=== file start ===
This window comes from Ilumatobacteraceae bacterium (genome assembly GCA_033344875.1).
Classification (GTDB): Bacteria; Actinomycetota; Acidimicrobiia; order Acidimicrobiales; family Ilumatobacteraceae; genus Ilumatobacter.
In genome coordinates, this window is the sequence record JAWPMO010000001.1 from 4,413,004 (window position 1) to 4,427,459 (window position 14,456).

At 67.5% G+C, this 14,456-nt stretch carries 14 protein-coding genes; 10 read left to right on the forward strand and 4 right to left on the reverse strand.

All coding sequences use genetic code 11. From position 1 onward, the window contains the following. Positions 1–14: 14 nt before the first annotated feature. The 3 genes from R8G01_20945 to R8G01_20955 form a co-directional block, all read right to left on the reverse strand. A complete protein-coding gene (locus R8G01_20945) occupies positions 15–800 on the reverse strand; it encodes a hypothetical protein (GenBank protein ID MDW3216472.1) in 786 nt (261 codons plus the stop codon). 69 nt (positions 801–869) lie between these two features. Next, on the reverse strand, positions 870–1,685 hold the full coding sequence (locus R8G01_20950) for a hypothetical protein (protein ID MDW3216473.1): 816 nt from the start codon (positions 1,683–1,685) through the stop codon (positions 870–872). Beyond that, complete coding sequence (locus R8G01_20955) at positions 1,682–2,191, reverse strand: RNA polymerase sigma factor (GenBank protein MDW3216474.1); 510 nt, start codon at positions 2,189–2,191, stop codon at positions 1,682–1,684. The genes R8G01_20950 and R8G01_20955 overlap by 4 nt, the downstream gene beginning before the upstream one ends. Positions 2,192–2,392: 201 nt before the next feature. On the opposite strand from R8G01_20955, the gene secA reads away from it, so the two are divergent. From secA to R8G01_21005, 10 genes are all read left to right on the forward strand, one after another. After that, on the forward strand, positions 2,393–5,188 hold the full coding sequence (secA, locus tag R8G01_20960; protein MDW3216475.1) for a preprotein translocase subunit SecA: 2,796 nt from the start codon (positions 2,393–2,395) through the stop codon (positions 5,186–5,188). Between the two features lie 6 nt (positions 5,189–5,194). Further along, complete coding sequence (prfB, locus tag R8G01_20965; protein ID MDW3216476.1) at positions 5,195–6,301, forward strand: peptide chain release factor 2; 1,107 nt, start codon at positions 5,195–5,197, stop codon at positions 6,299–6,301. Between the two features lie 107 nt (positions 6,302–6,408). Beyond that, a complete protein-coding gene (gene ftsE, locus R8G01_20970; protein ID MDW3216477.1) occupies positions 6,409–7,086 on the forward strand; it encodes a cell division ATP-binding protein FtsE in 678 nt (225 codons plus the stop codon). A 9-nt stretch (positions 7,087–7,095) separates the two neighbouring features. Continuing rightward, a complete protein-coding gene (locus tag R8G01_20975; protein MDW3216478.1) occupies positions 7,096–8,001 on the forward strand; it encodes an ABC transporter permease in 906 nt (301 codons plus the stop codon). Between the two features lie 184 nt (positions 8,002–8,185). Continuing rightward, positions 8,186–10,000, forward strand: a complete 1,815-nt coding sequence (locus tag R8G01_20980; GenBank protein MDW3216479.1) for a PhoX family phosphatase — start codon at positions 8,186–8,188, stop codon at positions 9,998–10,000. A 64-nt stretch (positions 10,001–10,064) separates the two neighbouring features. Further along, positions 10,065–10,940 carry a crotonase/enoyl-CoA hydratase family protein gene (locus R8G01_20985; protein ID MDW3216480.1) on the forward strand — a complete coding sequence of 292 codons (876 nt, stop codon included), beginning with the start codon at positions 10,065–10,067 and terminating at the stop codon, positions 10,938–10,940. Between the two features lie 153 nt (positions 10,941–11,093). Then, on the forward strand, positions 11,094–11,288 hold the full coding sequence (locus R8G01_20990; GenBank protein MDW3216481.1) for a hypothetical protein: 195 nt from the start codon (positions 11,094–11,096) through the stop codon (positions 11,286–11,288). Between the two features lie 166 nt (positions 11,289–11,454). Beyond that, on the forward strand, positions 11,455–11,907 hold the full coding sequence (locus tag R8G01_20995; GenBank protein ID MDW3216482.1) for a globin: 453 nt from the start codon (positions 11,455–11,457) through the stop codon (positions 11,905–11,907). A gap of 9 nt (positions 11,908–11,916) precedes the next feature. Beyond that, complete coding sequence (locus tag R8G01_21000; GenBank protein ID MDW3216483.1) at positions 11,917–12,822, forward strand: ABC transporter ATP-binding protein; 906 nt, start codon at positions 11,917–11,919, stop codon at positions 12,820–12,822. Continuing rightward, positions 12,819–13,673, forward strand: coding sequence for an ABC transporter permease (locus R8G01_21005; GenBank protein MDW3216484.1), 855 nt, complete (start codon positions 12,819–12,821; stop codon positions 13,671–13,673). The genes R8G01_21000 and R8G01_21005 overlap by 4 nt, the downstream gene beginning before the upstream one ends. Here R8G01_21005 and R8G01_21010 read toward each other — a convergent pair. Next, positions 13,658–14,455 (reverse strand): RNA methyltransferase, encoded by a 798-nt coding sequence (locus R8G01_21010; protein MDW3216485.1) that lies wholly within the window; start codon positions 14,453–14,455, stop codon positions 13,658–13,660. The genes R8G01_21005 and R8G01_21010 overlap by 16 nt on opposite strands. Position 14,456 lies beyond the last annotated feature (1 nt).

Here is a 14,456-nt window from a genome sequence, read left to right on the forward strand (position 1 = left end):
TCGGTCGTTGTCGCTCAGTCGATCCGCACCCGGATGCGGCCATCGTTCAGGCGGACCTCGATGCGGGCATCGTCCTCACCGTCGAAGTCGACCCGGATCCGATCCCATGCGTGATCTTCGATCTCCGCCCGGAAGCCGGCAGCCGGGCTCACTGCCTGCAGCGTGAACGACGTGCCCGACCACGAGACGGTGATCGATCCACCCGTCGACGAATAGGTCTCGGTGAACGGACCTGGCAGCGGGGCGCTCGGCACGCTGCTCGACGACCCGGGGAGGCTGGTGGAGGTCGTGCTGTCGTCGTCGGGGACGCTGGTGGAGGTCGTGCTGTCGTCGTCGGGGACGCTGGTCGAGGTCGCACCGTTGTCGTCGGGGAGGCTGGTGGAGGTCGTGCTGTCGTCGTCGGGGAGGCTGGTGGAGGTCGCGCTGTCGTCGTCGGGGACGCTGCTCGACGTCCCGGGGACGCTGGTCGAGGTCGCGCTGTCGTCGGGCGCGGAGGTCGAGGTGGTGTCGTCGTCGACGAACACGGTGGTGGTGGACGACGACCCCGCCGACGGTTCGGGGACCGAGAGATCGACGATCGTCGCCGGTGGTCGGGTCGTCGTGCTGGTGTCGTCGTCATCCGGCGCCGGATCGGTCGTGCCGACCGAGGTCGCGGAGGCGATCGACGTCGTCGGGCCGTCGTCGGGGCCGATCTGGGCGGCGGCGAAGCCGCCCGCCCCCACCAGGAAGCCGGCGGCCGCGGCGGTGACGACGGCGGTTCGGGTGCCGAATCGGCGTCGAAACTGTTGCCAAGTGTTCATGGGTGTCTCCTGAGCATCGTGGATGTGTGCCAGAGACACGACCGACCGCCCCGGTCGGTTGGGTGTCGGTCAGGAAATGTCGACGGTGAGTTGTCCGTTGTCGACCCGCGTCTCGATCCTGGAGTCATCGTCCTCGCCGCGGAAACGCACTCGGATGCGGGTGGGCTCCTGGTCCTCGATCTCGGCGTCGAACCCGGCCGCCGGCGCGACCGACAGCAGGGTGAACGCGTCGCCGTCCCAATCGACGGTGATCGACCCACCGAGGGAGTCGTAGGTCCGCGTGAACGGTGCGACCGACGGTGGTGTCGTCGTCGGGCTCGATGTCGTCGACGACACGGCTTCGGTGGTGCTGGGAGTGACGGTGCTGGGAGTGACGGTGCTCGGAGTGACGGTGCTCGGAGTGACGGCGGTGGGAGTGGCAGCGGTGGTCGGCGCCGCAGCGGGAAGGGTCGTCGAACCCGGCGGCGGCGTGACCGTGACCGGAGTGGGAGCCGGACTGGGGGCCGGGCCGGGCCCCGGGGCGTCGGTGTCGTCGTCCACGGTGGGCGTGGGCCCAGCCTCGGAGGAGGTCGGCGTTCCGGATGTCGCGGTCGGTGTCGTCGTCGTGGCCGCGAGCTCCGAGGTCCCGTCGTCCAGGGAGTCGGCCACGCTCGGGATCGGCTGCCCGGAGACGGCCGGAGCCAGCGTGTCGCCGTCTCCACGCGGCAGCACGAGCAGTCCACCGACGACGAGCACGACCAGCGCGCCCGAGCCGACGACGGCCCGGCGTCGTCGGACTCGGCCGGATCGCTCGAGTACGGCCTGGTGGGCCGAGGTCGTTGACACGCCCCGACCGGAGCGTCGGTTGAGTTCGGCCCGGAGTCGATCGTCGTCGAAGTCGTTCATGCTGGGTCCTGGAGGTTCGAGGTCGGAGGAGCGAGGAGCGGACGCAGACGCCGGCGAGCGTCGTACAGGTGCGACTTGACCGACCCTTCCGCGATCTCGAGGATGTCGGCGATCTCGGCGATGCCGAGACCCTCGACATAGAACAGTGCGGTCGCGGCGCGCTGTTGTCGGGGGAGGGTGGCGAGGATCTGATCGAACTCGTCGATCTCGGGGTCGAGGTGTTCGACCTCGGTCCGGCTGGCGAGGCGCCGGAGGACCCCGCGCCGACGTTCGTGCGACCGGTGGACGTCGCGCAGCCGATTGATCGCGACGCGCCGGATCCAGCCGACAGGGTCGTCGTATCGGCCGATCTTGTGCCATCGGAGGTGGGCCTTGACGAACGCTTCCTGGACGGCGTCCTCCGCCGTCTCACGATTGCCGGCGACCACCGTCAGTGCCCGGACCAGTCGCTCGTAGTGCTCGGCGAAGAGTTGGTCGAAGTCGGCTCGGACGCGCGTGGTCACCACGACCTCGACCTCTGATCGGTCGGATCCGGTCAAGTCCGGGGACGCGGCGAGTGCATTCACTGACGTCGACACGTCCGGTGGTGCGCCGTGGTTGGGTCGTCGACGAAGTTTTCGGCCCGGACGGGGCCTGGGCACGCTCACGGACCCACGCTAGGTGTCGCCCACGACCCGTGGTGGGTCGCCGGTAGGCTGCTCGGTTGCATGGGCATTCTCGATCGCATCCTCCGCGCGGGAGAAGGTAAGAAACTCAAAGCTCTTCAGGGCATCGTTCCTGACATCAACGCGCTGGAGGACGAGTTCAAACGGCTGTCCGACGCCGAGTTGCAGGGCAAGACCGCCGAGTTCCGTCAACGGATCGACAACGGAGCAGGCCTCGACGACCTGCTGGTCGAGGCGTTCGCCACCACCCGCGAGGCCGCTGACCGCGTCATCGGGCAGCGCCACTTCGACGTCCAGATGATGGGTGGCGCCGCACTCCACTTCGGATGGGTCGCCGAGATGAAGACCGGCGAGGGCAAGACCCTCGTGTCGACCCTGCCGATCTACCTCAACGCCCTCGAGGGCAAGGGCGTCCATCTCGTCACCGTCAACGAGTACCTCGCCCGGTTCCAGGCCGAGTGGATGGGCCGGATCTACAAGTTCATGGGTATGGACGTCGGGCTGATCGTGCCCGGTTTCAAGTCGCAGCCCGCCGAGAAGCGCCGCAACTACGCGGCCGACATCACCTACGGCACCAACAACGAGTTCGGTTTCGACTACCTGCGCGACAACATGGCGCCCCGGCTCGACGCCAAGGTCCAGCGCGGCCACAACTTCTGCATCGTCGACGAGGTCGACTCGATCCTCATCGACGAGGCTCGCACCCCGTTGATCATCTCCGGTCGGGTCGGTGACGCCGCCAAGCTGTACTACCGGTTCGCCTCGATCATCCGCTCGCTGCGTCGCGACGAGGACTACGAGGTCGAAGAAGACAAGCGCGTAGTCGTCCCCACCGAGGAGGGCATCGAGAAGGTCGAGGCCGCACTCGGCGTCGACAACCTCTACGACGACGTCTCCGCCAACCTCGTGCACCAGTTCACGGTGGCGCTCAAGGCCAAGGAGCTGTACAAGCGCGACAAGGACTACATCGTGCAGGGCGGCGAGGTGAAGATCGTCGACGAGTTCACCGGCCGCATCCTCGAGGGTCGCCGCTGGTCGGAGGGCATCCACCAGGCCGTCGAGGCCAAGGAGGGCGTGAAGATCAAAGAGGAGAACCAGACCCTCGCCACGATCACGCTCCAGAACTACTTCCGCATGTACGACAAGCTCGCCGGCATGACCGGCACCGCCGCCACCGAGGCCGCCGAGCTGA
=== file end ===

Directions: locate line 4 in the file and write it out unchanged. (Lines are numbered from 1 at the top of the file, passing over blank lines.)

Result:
At 67.5% G+C, this 14,456-nt stretch carries 14 protein-coding genes; 10 read left to right on the forward strand and 4 right to left on the reverse strand.